The Senate Public Accounts Committee recently called for detailed audit of accounts of high revenue generating agencies instead of the current focus on those that do not generate much revenue. The committee made the call while commenting on the 2021 budget of the Office of the Auditor-General of the Federation.
The affected agencies include the Nigerian National Petroleum Corporation (NNPC), Nigeria Ports Authority (NPA), the Nigerian Maritime Administration and Safety Authority (NIMASA), Nigeria Customs Service (NCS), the Federal Inland Revenue Service (FIRS) and others. The committee is worried that while more attention is paid to agencies that generate low revenue, those that generate much revenue are overlooked. It also decried that such dereliction of duty on the part of the government auditors has been on since 2015.
The position of the Senate Public Account Committee on this issue can hardly be faulted. Without proper auditing of the accounts of these top revenue generating agencies, the much-needed development and good governance will be a mirage, especially at this time of recession and dwindling revenues. Therefore, pushing for a comprehensive audit of these big agencies is timely.
However, there is need to audit the accounts of all revenue generation agencies irrespective of the volume they generate. Therefore, no agency should be excluded from periodic audit.
Subjecting these agencies to proper auditing is the best way to ensure accountability and due process.
We say this because a recent AUGF report reveals that smaller agencies are as guilty as the bigger ones in remitting revenues to the Federation Account. All the same, a thorough audit of all revenue generating agencies has become imperative to ensure accountability and transparency.
In 2018, the National Economic Council (NEC) ordered some of the aforementioned agencies to refund the unremitted revenues totaling N8.526trillion to the Federation account. Unfortunately, only a few did. In 2017, the Fiscal Responsibility Commission (FRC) accused some MDAs of defrauding government of over N1trillion. PricewaterhouseCoopers (PwC) was appointed to conduct a forensic audit of NNPC. It is not clear the extent the recommendations of the audit report was complied with. Many audit reports of top revenue generating agencies have been unimplemented. The development has eroded public confidence in their operations. The failure of some of these agencies to be accountable has denied the government the much-needed funds for development.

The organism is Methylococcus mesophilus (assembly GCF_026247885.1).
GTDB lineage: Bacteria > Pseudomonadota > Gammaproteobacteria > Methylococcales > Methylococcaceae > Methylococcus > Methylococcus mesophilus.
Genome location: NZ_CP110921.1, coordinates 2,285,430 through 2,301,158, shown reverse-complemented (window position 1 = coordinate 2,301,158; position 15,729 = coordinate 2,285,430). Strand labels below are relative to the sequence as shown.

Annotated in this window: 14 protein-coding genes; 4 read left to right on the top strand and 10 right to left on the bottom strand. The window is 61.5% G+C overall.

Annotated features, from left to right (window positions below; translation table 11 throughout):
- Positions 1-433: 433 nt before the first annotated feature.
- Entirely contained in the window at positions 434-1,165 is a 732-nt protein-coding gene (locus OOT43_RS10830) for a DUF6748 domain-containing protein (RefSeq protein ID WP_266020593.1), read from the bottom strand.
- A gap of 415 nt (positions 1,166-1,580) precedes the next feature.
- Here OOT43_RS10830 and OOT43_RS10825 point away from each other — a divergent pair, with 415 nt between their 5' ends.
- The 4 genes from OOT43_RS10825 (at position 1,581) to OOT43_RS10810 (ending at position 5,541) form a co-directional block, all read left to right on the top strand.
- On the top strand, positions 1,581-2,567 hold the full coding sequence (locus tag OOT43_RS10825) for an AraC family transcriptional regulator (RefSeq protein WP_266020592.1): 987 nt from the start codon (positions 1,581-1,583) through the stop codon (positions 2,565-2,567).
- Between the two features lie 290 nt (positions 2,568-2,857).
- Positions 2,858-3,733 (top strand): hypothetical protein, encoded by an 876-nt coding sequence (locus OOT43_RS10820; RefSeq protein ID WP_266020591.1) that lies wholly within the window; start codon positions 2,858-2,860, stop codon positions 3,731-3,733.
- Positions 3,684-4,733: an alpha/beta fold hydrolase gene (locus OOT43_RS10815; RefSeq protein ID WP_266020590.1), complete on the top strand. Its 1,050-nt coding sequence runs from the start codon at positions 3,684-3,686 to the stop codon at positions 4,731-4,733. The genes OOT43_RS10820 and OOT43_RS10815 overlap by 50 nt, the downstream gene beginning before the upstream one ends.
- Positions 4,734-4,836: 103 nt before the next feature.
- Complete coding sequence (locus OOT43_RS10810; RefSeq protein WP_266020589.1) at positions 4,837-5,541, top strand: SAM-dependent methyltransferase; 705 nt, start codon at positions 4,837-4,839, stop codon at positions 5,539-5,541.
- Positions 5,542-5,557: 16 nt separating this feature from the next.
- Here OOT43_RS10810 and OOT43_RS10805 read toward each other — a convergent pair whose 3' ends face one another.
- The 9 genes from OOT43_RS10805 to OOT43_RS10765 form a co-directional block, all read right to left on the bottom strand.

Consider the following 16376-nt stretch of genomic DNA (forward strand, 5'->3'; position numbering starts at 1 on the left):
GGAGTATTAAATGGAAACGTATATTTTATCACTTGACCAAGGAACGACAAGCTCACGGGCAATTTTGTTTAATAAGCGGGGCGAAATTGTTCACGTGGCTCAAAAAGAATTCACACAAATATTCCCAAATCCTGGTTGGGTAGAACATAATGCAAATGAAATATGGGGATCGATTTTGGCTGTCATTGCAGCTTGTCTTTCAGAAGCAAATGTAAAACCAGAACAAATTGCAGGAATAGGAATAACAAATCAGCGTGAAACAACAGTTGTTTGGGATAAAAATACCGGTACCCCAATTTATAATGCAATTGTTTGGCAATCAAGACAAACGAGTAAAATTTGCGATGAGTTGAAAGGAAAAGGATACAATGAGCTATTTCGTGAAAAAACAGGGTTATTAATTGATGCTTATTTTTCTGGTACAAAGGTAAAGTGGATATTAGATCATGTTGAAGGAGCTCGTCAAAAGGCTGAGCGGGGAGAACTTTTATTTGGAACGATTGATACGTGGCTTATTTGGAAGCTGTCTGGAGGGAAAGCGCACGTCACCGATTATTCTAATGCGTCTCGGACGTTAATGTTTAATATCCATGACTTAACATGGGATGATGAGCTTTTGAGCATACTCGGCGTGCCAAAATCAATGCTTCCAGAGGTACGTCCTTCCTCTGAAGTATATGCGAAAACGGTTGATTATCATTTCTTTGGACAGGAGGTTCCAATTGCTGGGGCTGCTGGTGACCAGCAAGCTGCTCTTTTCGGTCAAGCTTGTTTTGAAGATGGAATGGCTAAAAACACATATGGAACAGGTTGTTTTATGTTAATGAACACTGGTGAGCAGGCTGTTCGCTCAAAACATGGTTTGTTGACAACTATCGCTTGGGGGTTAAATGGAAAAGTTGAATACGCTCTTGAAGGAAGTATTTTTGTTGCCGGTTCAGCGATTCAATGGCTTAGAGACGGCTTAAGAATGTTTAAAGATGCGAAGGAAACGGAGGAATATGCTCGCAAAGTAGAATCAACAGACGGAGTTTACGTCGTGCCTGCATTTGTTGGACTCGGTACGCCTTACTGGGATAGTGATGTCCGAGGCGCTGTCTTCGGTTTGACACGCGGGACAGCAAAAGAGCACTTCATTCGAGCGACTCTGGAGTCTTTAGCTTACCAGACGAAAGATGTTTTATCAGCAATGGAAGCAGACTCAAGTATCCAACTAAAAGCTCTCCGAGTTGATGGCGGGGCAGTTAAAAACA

Last year, not less than 16 revenue generating agencies failed to remit a total of N20billion to the Consolidated Revenue Fund (CRF). The Bureau of Public Enterprises (BPE) reportedly topped the list of unremitted revenue, with N7.5billion. In all, about 265 agencies of the Federal Government reportedly violated the fiscal and audit rules governing the operations of government accounts in 2017. This is in spite of the provision of the Financial Regulation 3210(v), which states that heads of government corporations, companies and commissions must submit both their audited accounts and management reports to the Auditor-General of the federation not later than May 31, of the following year’s accounts.
Sadly, stringent sanctions recommended by the Financial Regulations against violation of the financial regulation are hardly applied. The inability of those in charge to enforce these financial rules is encouraging malfeasance in the system.Despite the introduction of the Treasury Single Account (TSA) in August 2015, it is disturbing that these agencies still fail to remit some revenue to the government.
We believe that the pervasive rot in the Ministries, Departments, Agencies (MDAs) can be effectively checked with diligent auditing and enforcement of financial rules. To stem the endemic rot in these agencies, there should be strict compliance with extant rules and regulations guiding remittance of government revenues to the appropriate treasury. We call on the Auditor-General of the Federation to ensure strict compliance with the remittances of public accounts of all government agencies to the federation account. In this regard, any erring revenue agency must be appropriately sanctioned to deter others from doing so.